As we close out our “Looking Back, Moving Forward” series, there are just a few remaining things to accomplish in this final column. Most importantly, let me say thank you. It has been a pleasure to read again and reflect on what our Presidents have had to say in their Presidential Addresses. They have given us good advice to follow as we go forward into the future. While the future is uncertain, we should approach it with hopeful aspirations about making it better for our patients and ourselves. Let us remember the advice of Howard Zinn:

“To be hopeful in bad times is not just foolishly romantic. It is based on the fact that human history is a history not only of cruelty, but also of compassion, sacrifice, courage, kindness. What we choose to emphasize in this complex history will determine our lives… if we see only the worst, it destroys our capacity to do something. If we remember those times and places—and there are so many—where people have behaved magnificently, this gives us the energy to act, and at least the possibility of sending this spinning top of a world in a different direction. And if we do act, in however small a way, we… don’t have to wait for some grand Utopian future. The future is an infinite succession of presents, and to live now as we think human beings should live, in defiance of all that is bad around us, is itself a marvelous victory.”

With the above review of Dr. Mack’s address, we have now completed our task, set out in September 2011, which was “to begin to reflect on the origins of The Society of Thoracic Surgeons, the progress made by the Society and the field of cardiothoracic surgery since that time, and possible future endeavors and successes.” I can only hope that this effort has been successful and enjoyable for the readers. It is, perhaps, worthwhile to see how the past informs and affects not only the present, but also our future. We have attempted to infuse these postings with the wisdom expressed by Winston Churchill: “History with its flickering lamp stumbles along the trail of the past, trying to reconstruct its scenes, to revive its echoes, and kindle with pale gleams the passion of former days.” By all means possible within our powers, let us go forward with passion.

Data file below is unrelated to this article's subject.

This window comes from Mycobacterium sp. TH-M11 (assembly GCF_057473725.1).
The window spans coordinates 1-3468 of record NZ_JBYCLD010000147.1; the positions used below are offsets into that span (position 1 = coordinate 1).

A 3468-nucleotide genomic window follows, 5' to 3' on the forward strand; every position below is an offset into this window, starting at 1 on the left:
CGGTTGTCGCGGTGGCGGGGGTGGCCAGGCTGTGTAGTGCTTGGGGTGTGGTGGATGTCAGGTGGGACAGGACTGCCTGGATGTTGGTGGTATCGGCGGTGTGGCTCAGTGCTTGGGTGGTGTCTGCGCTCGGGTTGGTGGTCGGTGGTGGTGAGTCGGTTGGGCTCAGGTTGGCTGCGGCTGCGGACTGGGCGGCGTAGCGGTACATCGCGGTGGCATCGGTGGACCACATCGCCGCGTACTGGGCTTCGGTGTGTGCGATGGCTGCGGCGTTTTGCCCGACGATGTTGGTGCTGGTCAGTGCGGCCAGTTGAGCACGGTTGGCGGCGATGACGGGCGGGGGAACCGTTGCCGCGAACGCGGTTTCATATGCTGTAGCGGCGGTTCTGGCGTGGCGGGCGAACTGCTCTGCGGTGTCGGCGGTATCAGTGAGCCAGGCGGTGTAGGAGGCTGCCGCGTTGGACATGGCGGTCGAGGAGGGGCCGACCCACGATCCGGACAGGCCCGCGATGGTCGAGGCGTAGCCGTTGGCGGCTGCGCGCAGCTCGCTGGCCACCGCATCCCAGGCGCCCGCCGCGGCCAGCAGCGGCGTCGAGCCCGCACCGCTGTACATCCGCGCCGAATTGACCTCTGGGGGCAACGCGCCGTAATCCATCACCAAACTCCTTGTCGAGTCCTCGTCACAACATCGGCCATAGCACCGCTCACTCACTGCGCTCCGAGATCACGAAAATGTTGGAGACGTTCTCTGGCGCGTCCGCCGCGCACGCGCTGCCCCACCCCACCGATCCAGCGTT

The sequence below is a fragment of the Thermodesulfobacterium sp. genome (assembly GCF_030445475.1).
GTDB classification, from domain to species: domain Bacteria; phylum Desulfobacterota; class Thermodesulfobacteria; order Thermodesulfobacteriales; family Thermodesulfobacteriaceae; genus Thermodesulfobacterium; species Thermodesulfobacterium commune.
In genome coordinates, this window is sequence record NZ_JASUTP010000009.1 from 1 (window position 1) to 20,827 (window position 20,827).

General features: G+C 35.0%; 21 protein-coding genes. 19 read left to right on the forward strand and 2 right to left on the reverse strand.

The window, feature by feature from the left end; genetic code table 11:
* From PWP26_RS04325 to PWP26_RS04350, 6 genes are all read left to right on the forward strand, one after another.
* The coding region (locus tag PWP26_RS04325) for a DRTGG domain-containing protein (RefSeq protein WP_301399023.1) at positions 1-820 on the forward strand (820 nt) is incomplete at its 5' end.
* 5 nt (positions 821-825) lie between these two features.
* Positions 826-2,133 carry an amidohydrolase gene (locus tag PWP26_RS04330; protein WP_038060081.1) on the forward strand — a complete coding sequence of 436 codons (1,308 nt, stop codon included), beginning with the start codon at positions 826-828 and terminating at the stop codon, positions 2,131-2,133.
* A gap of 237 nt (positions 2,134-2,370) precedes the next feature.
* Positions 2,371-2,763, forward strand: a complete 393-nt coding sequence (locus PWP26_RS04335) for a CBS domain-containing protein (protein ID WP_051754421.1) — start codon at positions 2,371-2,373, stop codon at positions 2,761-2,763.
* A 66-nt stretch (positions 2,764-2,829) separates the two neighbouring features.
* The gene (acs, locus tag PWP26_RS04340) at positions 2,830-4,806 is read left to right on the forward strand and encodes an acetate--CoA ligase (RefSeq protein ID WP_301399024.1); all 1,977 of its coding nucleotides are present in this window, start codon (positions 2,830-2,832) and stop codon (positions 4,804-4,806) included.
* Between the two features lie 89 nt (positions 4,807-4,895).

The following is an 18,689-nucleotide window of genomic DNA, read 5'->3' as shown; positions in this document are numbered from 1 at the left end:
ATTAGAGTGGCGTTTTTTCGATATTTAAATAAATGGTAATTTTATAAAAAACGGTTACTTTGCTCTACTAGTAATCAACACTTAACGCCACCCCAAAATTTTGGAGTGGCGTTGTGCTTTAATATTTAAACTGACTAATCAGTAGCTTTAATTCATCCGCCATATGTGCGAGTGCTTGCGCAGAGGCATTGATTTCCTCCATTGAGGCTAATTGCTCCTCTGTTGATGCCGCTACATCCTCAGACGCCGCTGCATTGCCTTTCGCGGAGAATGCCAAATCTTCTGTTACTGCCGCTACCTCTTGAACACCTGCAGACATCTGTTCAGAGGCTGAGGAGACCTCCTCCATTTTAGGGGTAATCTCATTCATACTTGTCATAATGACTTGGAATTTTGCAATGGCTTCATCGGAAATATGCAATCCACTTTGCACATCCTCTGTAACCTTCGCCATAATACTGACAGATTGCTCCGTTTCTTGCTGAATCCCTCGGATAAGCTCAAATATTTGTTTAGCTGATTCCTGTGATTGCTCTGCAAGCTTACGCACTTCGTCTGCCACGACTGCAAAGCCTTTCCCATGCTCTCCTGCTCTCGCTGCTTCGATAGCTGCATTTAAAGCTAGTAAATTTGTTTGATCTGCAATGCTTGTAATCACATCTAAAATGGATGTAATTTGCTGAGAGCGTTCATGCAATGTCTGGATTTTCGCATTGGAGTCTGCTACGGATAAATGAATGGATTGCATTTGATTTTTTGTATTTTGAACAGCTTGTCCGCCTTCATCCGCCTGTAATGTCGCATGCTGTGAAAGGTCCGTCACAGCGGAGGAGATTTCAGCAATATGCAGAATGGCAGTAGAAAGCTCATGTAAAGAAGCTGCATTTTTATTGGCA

And so we end where we started, with the first President of The Society of Thoracic Surgeons, Dr. Paul C. Samson. Let me remind you what he stated in his editorial, “A New Specialty Surgical Society: La Raison d’Etre” (Ann Thorac Surg 1965;1:1-2). He said, “We believe that The Society of Thoracic Surgeons has a well-defined place in the schema of surgical organizations. We believe that the Society is not competitive, but additive. We believe that the Society will attract gifted young practitioners of our specialty, and benefit from their contributions. We believe that the scope and opportunities of thoracic and cardiovascular surgery as a specialty will unquestionably be enhanced because The Society of Thoracic Surgeons exists.” May it always be true.

And finally, let us think once again why a consideration of history is important. William Welch said it best: “Nothing adds more to the interest and fascination of our profession than the study of the historical and cultural background of medicine and the natural sciences through the ages, and I venture to add that such study helps to make better teachers and better doctors.”

Thank you.

--Walter H. Merrill, MD, Editor